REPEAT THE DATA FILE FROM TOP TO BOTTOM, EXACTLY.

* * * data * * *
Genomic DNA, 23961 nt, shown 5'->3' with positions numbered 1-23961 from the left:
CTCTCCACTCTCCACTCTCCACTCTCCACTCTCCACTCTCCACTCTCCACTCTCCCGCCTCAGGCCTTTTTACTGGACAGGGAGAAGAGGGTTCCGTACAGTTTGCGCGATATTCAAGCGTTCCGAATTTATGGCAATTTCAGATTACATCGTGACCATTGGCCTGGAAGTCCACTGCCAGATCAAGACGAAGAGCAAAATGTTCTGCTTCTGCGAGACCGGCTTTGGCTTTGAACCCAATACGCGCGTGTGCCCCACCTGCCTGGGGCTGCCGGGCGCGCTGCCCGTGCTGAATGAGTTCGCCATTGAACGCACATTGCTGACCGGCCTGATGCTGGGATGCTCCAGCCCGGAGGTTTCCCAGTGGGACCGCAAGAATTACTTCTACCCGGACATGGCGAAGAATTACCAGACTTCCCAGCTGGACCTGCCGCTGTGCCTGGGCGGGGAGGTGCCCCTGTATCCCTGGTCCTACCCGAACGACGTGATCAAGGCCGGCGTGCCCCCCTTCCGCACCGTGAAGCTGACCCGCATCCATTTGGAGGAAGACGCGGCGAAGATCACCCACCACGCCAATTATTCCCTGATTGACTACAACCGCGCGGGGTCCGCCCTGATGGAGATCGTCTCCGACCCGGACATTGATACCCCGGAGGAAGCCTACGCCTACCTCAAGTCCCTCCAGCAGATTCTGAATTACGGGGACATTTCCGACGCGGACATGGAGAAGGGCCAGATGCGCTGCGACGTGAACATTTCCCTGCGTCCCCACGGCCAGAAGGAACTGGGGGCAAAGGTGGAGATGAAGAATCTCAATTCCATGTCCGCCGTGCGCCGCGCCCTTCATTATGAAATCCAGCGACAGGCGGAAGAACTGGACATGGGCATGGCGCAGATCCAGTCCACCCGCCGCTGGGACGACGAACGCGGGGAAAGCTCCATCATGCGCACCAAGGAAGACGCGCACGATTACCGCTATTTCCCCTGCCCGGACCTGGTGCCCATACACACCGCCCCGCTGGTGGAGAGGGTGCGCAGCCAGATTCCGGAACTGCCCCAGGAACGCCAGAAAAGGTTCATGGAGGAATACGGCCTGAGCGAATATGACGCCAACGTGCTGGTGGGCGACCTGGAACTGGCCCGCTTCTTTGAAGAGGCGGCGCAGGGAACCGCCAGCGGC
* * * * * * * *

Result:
Genomic DNA, 23961 nt, shown 5'->3' with positions numbered 1-23961 from the left:
CTCTCCACTCTCCACTCTCCACTCTCCACTCTCCACTCTCCACTCTCCACTCTCCCGCCTCAGGCCTTTTTACTGGACAGGGAGAAGAGGGTTCCGTACAGTTTGCGCGATATTCAAGCGTTCCGAATTTATGGCAATTTCAGATTACATCGTGACCATTGGCCTGGAAGTCCACTGCCAGATCAAGACGAAGAGCAAAATGTTCTGCTTCTGCGAGACCGGCTTTGGCTTTGAACCCAATACGCGCGTGTGCCCCACCTGCCTGGGGCTGCCGGGCGCGCTGCCCGTGCTGAATGAGTTCGCCATTGAACGCACATTGCTGACCGGCCTGATGCTGGGATGCTCCAGCCCGGAGGTTTCCCAGTGGGACCGCAAGAATTACTTCTACCCGGACATGGCGAAGAATTACCAGACTTCCCAGCTGGACCTGCCGCTGTGCCTGGGCGGGGAGGTGCCCCTGTATCCCTGGTCCTACCCGAACGACGTGATCAAGGCCGGCGTGCCCCCCTTCCGCACCGTGAAGCTGACCCGCATCCATTTGGAGGAAGACGCGGCGAAGATCACCCACCACGCCAATTATTCCCTGATTGACTACAACCGCGCGGGGTCCGCCCTGATGGAGATCGTCTCCGACCCGGACATTGATACCCCGGAGGAAGCCTACGCCTACCTCAAGTCCCTCCAGCAGATTCTGAATTACGGGGACATTTCCGACGCGGACATGGAGAAGGGCCAGATGCGCTGCGACGTGAACATTTCCCTGCGTCCCCACGGCCAGAAGGAACTGGGGGCAAAGGTGGAGATGAAGAATCTCAATTCCATGTCCGCCGTGCGCCGCGCCCTTCATTATGAAATCCAGCGACAGGCGGAAGAACTGGACATGGGCATGGCGCAGATCCAGTCCACCCGCCGCTGGGACGACGAACGCGGGGAAAGCTCCATCATGCGCACCAAGGAAGACGCGCACGATTACCGCTATTTCCCCTGCCCGGACCTGGTGCCCATACACACCGCCCCGCTGGTGGAGAGGGTGCGCAGCCAGATTCCGGAACTGCCCCAGGAACGCCAGAAAAGGTTCATGGAGGAATACGGCCTGAGCGAATATGACGCCAACGTGCTGGTGGGCGACCTGGAACTGGCCCGCTTCTTTGAAGAGGCGGCGCAGGGAACCGCCAGCGGC